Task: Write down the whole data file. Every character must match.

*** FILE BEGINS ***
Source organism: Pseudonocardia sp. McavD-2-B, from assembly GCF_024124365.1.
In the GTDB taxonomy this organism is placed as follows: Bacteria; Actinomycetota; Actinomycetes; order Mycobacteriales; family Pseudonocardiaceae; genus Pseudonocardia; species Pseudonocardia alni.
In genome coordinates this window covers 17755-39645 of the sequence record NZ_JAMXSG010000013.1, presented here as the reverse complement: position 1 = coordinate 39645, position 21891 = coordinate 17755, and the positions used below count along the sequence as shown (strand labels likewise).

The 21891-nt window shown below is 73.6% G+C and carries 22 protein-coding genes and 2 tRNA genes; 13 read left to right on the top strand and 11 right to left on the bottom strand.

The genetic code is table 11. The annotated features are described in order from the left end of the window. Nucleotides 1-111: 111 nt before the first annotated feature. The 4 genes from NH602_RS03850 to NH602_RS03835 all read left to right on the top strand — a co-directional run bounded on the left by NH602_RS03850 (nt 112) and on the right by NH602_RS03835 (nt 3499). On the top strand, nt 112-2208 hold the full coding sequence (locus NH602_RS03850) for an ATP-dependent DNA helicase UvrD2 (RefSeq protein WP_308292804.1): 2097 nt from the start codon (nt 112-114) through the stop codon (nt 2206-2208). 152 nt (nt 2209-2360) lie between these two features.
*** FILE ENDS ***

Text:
Source organism: Pseudonocardia sp. McavD-2-B, from assembly GCF_024124365.1.
In the GTDB taxonomy this organism is placed as follows: Bacteria; Actinomycetota; Actinomycetes; order Mycobacteriales; family Pseudonocardiaceae; genus Pseudonocardia; species Pseudonocardia alni.
In genome coordinates this window covers 17755-39645 of the sequence record NZ_JAMXSG010000013.1, presented here as the reverse complement: position 1 = coordinate 39645, position 21891 = coordinate 17755, and the positions used below count along the sequence as shown (strand labels likewise).

The 21891-nt window shown below is 73.6% G+C and carries 22 protein-coding genes and 2 tRNA genes; 13 read left to right on the top strand and 11 right to left on the bottom strand.

The genetic code is table 11. The annotated features are described in order from the left end of the window. Nucleotides 1-111: 111 nt before the first annotated feature. The 4 genes from NH602_RS03850 to NH602_RS03835 all read left to right on the top strand — a co-directional run bounded on the left by NH602_RS03850 (nt 112) and on the right by NH602_RS03835 (nt 3499). On the top strand, nt 112-2208 hold the full coding sequence (locus NH602_RS03850) for an ATP-dependent DNA helicase UvrD2 (RefSeq protein WP_308292804.1): 2097 nt from the start codon (nt 112-114) through the stop codon (nt 2206-2208). 152 nt (nt 2209-2360) lie between these two features.